What My Toys Taught Me About Life

I was in 4th grade, when my toys started to lose their appeal. One day I came home from school and for whatever reason I decided to play with my toys only to discover they were gone. I searched the house frantically, an entire tub of toys doesn’t just disappear. But sadly it was to no avail. The toys were nowhere to be found.

I asked my mother frantically where my toys were and she told me she had given them to good-will so needy children could have them. Those were my toys I protested, “that you didn’t play with” was her response.

She was right, I was bored with the toys and had outgrown them. I rarely played with them but was attached to them nonetheless. Whether it be out of convenience, fear, length of association, or ease; we humans tend to cling to things that no longer serve a purpose in our lives. We are creatures of habit and love the familiar.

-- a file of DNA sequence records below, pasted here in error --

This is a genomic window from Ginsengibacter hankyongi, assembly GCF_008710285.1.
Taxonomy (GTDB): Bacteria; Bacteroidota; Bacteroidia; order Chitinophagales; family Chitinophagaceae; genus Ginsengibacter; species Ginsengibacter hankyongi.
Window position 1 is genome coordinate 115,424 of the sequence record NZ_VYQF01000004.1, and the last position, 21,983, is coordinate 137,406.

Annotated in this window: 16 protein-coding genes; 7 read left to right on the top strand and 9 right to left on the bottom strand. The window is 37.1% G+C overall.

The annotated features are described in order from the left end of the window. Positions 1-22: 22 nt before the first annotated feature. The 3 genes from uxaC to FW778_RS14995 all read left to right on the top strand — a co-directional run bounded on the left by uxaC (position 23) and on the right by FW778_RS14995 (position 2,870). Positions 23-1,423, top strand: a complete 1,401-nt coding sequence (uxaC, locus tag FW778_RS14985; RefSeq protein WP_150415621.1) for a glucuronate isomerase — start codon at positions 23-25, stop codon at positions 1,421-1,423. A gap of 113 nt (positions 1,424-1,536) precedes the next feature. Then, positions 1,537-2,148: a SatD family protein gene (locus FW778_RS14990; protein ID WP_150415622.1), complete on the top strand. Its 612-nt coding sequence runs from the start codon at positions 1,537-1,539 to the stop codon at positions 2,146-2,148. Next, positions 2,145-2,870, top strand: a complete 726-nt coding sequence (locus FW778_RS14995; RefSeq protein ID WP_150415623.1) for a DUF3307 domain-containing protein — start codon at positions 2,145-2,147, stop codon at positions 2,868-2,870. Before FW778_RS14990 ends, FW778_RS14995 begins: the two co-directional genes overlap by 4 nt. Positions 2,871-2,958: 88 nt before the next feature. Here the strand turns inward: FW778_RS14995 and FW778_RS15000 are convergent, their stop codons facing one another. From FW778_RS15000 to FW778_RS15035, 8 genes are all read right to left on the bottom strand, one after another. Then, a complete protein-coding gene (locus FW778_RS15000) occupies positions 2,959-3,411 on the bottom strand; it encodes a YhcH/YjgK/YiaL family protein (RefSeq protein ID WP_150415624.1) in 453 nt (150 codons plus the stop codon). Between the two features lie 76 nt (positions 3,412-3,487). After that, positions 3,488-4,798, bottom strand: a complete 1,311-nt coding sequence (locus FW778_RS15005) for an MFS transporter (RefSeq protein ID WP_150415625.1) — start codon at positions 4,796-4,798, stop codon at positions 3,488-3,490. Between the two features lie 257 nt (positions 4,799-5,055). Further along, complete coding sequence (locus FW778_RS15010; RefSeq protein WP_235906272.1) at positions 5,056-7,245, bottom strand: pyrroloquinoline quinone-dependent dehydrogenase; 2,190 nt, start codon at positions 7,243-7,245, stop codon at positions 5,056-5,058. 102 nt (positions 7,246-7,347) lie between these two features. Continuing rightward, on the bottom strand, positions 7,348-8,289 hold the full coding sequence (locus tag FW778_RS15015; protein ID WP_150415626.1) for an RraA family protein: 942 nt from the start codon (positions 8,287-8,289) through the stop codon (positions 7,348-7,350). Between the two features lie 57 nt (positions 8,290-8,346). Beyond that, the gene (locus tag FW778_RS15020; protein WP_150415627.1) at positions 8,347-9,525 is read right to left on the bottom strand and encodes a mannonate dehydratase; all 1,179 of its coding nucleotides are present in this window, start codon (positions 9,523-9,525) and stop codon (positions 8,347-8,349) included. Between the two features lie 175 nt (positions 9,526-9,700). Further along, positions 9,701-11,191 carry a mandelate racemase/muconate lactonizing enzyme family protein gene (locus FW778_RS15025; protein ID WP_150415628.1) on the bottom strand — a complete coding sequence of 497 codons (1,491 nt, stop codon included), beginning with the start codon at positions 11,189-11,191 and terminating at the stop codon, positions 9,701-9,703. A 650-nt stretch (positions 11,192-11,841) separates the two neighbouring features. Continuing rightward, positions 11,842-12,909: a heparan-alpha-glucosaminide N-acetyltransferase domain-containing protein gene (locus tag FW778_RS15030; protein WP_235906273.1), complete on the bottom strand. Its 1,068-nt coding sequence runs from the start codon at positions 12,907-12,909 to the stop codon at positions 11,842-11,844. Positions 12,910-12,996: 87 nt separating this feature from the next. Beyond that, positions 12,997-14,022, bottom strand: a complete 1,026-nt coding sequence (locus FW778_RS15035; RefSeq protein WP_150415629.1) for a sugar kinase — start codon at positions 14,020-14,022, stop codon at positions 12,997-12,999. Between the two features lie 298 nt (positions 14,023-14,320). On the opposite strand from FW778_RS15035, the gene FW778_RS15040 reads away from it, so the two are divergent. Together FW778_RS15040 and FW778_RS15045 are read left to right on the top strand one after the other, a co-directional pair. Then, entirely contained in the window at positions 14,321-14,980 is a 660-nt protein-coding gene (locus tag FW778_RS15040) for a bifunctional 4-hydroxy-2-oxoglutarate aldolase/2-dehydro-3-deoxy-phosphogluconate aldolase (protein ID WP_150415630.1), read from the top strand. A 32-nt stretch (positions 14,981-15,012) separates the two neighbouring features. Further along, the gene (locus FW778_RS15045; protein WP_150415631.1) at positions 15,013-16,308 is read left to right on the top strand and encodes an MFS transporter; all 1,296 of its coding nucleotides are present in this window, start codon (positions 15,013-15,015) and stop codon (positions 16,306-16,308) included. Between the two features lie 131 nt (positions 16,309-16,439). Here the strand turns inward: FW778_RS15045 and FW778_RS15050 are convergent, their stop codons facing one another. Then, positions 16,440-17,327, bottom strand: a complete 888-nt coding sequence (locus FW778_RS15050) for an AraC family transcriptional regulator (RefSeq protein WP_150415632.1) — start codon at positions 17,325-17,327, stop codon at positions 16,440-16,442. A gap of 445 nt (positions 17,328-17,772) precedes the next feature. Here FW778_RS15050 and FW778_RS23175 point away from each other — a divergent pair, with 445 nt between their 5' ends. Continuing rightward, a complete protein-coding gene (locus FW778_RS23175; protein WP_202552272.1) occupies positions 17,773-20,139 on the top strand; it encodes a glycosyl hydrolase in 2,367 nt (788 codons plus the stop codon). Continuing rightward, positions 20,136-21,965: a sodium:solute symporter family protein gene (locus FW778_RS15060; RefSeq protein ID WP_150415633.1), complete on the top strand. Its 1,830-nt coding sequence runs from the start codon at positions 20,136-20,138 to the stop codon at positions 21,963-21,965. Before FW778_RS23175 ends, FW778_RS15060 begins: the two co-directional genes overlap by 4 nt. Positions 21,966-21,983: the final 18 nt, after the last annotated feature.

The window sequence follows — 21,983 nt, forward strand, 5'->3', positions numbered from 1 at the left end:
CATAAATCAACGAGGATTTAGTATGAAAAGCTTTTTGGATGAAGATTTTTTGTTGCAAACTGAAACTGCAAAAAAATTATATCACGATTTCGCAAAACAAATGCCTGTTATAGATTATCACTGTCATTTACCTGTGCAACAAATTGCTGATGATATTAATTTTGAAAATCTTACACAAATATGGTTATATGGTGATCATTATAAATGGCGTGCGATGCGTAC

The more self aware amongst us can realize when its time to let go. However there are others who have to have things ripped from their lives to realize it was time for a change. I’m relatively self aware and its still challenging for me to let go of things.

One particular challenge we face, my personal weakness, is being in love with the memory of something rather than with how the thing itself is in the present. My younger self was in love with the memories he had playing with his toys and the amazing adventures he had with them using his imagination. The day they were taken away he was bored with act of playing with them. His memory was all he really needed, not the things in order to be happy.

The past is the past and its not coming back. We need to live in the present and be mindful. So I’m challenging you and myself to clear out the clutter and make room for the new. Let go of whatever is no longer meaningful. Not just physical objects but places, jobs, relationships, etc.

This is not an easy task but I have never gone wrong by letting go of something that lost its purpose and meaning. Alen Cohen said it best: “It takes a lot of courage to release the familiar and seemingly secure, to embrace the new. But there is no real security in what is no longer meaningful. There is more security in the adventurous and exciting, for in movement there is life, and in change there is power.”

Don’t be afraid to let go.

 

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